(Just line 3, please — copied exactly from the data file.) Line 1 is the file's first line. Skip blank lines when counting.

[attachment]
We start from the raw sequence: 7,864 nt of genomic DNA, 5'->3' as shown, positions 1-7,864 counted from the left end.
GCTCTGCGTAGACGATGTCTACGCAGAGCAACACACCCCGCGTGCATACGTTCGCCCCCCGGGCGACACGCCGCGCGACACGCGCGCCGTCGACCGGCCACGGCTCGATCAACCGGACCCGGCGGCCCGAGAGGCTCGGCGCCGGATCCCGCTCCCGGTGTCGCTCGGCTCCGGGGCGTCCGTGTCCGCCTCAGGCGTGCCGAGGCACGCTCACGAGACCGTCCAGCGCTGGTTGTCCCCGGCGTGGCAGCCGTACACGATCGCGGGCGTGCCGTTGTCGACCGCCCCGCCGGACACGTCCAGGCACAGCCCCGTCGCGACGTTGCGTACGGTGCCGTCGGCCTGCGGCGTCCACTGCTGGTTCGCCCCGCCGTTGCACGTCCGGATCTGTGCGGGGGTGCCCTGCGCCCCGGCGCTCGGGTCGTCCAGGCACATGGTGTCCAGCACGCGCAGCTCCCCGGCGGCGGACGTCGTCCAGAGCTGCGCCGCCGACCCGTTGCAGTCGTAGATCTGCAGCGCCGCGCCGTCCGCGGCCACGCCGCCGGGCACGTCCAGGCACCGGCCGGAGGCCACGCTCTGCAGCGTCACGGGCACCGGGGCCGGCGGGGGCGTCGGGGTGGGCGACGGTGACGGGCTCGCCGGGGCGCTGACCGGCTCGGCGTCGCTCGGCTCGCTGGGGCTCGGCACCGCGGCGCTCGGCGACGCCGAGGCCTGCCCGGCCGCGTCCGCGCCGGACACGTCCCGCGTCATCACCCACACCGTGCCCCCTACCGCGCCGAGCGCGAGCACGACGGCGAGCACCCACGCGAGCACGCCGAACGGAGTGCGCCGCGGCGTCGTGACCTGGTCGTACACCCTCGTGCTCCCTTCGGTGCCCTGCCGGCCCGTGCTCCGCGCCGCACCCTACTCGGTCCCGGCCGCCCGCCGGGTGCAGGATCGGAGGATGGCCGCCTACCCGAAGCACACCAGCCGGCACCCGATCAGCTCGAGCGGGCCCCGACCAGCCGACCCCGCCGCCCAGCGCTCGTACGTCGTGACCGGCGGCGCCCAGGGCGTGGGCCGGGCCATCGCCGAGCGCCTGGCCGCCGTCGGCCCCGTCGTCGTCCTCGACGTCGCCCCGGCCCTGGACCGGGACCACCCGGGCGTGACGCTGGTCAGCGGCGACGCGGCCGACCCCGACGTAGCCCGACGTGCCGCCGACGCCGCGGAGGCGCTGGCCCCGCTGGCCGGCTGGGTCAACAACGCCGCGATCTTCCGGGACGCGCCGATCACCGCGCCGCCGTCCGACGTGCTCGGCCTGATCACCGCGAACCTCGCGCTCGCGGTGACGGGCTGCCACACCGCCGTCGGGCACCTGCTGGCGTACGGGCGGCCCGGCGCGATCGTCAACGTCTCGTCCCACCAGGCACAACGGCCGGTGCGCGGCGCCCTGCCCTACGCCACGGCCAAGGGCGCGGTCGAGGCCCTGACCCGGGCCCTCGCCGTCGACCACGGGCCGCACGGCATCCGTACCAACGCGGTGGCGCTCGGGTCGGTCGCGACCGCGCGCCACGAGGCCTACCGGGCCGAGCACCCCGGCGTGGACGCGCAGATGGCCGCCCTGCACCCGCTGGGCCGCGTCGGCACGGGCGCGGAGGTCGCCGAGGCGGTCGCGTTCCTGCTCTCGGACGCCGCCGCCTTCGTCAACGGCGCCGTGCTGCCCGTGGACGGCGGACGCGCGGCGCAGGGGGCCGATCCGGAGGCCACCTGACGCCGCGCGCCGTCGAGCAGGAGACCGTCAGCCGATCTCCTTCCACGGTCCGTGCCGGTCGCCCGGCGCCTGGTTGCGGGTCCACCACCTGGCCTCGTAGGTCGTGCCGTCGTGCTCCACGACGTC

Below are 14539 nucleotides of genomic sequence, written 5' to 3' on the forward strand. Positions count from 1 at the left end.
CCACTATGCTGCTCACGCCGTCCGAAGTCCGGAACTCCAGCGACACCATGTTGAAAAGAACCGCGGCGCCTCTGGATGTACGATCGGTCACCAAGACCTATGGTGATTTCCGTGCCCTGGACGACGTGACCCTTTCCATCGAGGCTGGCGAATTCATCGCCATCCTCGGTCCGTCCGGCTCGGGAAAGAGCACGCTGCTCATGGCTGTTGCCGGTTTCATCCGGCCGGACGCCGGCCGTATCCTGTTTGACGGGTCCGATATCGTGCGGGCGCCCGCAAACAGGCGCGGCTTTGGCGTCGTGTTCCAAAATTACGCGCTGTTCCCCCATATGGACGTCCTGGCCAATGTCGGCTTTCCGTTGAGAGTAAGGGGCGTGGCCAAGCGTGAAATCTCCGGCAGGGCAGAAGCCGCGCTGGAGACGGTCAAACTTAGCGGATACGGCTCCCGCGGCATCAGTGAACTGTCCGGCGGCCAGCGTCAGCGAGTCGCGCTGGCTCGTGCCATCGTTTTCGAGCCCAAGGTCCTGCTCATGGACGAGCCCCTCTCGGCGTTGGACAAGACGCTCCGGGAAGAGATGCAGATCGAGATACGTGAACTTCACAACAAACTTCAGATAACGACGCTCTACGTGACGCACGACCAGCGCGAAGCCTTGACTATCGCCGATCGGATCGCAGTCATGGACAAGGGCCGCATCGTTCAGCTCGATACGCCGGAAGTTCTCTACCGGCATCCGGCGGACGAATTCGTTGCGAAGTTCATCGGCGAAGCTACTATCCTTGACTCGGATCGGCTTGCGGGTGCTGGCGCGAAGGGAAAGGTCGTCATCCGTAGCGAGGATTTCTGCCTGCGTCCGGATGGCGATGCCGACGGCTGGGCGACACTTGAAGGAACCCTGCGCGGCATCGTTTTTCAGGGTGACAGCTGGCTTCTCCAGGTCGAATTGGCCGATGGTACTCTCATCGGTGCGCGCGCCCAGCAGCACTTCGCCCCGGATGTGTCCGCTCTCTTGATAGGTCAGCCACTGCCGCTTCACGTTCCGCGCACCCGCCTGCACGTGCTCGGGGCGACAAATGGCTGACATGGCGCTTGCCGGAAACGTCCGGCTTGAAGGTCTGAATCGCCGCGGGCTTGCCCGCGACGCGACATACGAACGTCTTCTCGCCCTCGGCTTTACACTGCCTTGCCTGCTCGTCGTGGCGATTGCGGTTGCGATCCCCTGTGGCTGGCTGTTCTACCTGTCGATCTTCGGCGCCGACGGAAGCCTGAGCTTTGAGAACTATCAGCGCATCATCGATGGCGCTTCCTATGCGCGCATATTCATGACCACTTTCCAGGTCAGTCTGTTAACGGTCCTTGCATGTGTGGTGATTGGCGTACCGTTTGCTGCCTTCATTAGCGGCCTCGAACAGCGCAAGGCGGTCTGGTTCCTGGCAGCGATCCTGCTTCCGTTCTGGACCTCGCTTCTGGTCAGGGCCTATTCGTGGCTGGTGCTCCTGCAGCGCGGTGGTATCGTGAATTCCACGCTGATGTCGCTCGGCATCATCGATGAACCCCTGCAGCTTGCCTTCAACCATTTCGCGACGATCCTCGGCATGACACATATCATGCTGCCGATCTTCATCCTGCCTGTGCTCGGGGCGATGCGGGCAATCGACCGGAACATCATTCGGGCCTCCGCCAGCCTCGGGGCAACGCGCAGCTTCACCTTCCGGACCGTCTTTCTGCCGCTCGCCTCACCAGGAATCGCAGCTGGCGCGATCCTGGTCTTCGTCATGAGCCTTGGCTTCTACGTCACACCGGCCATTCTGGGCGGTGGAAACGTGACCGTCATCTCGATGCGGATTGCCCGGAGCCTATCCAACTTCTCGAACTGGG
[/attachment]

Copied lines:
Below are 14539 nucleotides of genomic sequence, written 5' to 3' on the forward strand. Positions count from 1 at the left end.